LabLit.com

Buy The Honest Look for the Kindle

Essay

Steve Irwin’s big sting and other tales

Beyond science pornography

Bill Hanage 30 September 2006

www.lablit.com/article/157

The message is that science is all big bangs, and it's not cool to know too much about it or you'll end up looking like Dr. Bunhead

Barely has the world recovered from Steve Irwin's final fatal encounter with one of Ocean's Deadliest, the stingray (previously responsible for a whopping three fatalities in Australia), only to be reeling again at the news that Richard Hammond, beloved presenter of the British car program Top Gear, has suffered a 'significant' brain injury after careering off a runway driving a jet-propelled vehicle at close to 300 mph. Two men feted as great communicators, especially of science, have suffered terribly for their craft. Something must surely be done!

One thing we could all do is get a sense of proportion about this. The question of whether Irwin's injury could count as a 'bizarre accident' or what happens if you constantly raise your risk well above minimal around dangerous animals is a good one. I'd rather leave it to the coroner, and simply say that it certainly counts as a tragedy. It was clear that years of risk-taking had degraded his capacity to estimate danger. His hubris when confronted by the press after dangling his baby son in front of a hungry crocodile was shocking to behold. He claimed it would have taken a "meteorite strike" on Australia to have knocked him off his feet. Well, sorry, but that's just moronic.

Steve Irwin was a personality, yes; whether or not that is all that is required these days to qualify as a communicator is another question. By far the most admirable thing to have emerged about him since his demise is his unflagging devotion to the cause of conservation. Was this assisted by his televised antics? I think we have to say the jury is out. It certainly made him a lot of money which he ploughed back into conservation projects. Great. But does the public as a whole understand anything more about biology? About the threat to biodiversity represented by human actions? Or about what we can do to help conservation? Or do they know about how deadly so-and-so snake is? Is that communication, or simply the pornographic end of nature programming?

Richard Hammond presents, as well as Top Gear, the 'science' programme Brainiac on Sky. The latter show, subtitled 'science abuse', is mainly about making things explode. And that is about it. Again, Hammond is bigged up as a communicator. The BBC's Breakfast chose to illustrate this with a telling bit of library footage of him saying “When I push the accelerator and I feel myself pushing back in the seat, that's physics!" I might as well leer at an attractive girl and say "that's biology!"

The Brainiac website, at this stage, has not modified Richard Hammond's profile, which describes him as 'Chief Idiot', and asks him if he has received any injuries from explosions. ("None, but I did fall off a CO2-powered wheelchair."). His lack of scientific qualifications is a subject of pride ("Er, what was the question again?"). The people who are meant to do the 'real' science on Brainiac are a stereotyper's dream of white coats, pocket protectors, glasses and general geek weirdness. The total message is that science is all big bangs, and it's not cool to know too much about it or you'll end up looking like Dr. Bunhead.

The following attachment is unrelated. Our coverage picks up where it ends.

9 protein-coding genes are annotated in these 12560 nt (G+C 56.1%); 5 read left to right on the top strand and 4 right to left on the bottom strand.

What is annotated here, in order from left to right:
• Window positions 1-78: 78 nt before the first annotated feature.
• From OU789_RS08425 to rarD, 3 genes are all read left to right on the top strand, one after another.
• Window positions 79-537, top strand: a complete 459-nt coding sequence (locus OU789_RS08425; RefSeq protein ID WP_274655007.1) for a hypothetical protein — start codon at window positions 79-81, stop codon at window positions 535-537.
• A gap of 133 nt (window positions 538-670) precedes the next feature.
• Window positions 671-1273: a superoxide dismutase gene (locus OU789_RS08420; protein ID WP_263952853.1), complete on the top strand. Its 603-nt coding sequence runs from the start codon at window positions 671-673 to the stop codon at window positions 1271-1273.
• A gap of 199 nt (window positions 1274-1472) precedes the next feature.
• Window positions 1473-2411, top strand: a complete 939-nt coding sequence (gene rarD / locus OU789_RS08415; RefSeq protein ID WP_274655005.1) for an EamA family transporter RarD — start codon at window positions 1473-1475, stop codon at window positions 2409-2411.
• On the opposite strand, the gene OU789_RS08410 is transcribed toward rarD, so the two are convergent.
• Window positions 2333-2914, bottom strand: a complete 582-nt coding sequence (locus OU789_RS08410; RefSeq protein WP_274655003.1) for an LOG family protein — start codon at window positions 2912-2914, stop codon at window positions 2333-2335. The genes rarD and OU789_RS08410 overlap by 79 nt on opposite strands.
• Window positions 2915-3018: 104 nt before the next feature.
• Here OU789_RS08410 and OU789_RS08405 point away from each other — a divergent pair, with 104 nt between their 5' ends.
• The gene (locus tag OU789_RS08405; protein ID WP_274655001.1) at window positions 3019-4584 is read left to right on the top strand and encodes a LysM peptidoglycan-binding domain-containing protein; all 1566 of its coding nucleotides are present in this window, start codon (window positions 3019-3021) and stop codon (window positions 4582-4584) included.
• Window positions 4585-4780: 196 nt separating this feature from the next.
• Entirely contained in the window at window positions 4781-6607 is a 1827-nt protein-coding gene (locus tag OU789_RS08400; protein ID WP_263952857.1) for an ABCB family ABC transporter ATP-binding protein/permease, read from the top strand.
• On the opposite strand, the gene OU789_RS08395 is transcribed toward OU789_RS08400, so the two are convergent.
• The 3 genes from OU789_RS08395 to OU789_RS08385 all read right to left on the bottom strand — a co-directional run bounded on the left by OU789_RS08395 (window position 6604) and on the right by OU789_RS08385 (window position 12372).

I have long disliked Top Gear. This may be because I have an allergy to the sort of machismo-led programming it epitomises. It has a big audience (six million at one count). What a surprise. Try driving on any road and you will encounter people who I would bet like Top Gear: wankers who think that it is OK to speed if you are driving at “the appropriate speed for the road” and that they can judge that better than anyone. Or the odious lackwits that joke about a scoring system for hitting pedestrians. Make no mistake, Top Gear encourages this sort of dangerous nonsense for all its supposed safety advice ("Don't try this at home! But we're going to show you how fun and dangerous it is!"). And while I am sure I'll attract plenty of abuse of the “I enjoy the programme and I've never been in an accident” variety, I can only roll my eyes and add the word “yet”. As for the “You're just a metropolitan snob who likes making fun of the innocent pursuits of normal folk” sorts: then fine, I'm a snob. A snob who likes responsible driving.

The skill of a communicator can be judged by the complexity of what they are communicating. Hence Richard Dawkins (who I could pick many a bone with) counts as a communicator without parallel. In comparison, the achievements of Irwin or Hammond are simply infantile. The work of both possesses undeniable star appeal, and it is hard to tear your eyes from the screen (in comparison, Dawkins' hectoring manner can be a dreadful turn-off for those who do not share his opinions). I would suggest they both count as primary school teachers. The audience has a short attention span, is easily distracted, does not really want to know very much, and may have issues with potty training.

And the achievement of both men is probably greatest in this age group. How many biologists will there be in 20 years who were first excited by Steve Irwin? How many kids are there now thinking “physics isn't all dull” thanks to Hammond? This is a great, indeed essential contribution. But what we have to remember is that this is only the very first step. You have to spend time with less exciting animals, and learning how to do experiments without faking the results. Ignoring this, at best, risks disillusioning people. At worst it could lose them entirely. Science is too important to be left to the people who think that communicating is just a matter of how loudly you shout.